In passing through the great bronze doors ornamented with emblematic designs and up a short flight of stairs one reaches a spacious lobby or main floor. It is here that the general offices of the Rite are housed. The lobby is 166 feet long and 23 feet wide. The Auditorium which is entered on this level is 165 feet wide and 130 feet long, and its great height is 58 feet from floor to ceiling. Its seating capacity is approximately 3 thousand people. The stage is 98 feet long, 4 feet more than the Hippedrome stage in New York City. On this stage 480 men in military uniform formation can be placed. Large curtains hang from the ceiling of the stage having 164 changes of scenery suitable for the Rite's degree work.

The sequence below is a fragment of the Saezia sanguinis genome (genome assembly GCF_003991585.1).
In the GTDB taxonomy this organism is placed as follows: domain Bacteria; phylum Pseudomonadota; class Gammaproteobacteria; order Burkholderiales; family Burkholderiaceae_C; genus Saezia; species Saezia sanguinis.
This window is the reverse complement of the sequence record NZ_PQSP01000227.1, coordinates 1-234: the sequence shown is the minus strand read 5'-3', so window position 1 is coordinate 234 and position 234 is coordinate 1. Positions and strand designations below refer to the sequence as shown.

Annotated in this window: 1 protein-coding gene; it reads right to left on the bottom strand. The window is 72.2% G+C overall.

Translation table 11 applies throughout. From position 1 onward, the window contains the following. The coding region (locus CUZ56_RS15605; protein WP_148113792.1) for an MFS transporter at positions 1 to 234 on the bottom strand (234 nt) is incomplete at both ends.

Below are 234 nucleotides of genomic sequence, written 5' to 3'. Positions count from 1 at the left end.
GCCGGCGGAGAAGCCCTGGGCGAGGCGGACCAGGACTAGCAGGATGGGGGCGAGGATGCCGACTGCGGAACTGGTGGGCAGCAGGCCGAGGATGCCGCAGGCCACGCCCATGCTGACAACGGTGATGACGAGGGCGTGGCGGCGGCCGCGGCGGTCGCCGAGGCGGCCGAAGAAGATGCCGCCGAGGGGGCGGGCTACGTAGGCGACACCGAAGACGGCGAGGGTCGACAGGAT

On the east side of the Auditorium is the Candidate's Room, 35 feet by 85 feet long with a height of 25 feet giving a sense of dignity and spaciousness. The seating capacity is 600 persons. This room has been the traditional meeting place of the Class and where final instructions are given for the degrees or for the annual installation of officers. It communicates on one side with the 3rd floor skywalk doors at the rear of the building through which the building is routinely entered via the adjoining spacious multi-level parking garage. On the west side of the Auditorium at floor level are 2 dressing rooms between which is the Wardrobe Room fitted with specially designed cases for housing hundreds of robes and costumes used in the degrees.